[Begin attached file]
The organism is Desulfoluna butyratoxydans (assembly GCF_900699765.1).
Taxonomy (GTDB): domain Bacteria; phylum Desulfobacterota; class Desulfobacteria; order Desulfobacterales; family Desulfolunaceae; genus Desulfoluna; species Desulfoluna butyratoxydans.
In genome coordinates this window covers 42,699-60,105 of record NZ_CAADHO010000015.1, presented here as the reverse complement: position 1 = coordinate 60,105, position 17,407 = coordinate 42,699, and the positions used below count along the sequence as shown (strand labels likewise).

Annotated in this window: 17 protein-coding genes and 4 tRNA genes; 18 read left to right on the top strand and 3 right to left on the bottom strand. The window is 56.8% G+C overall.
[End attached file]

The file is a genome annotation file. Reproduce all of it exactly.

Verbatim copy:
The organism is Desulfoluna butyratoxydans (assembly GCF_900699765.1).
Taxonomy (GTDB): domain Bacteria; phylum Desulfobacterota; class Desulfobacteria; order Desulfobacterales; family Desulfolunaceae; genus Desulfoluna; species Desulfoluna butyratoxydans.
In genome coordinates this window covers 42,699-60,105 of record NZ_CAADHO010000015.1, presented here as the reverse complement: position 1 = coordinate 60,105, position 17,407 = coordinate 42,699, and the positions used below count along the sequence as shown (strand labels likewise).

Annotated in this window: 17 protein-coding genes and 4 tRNA genes; 18 read left to right on the top strand and 3 right to left on the bottom strand. The window is 56.8% G+C overall.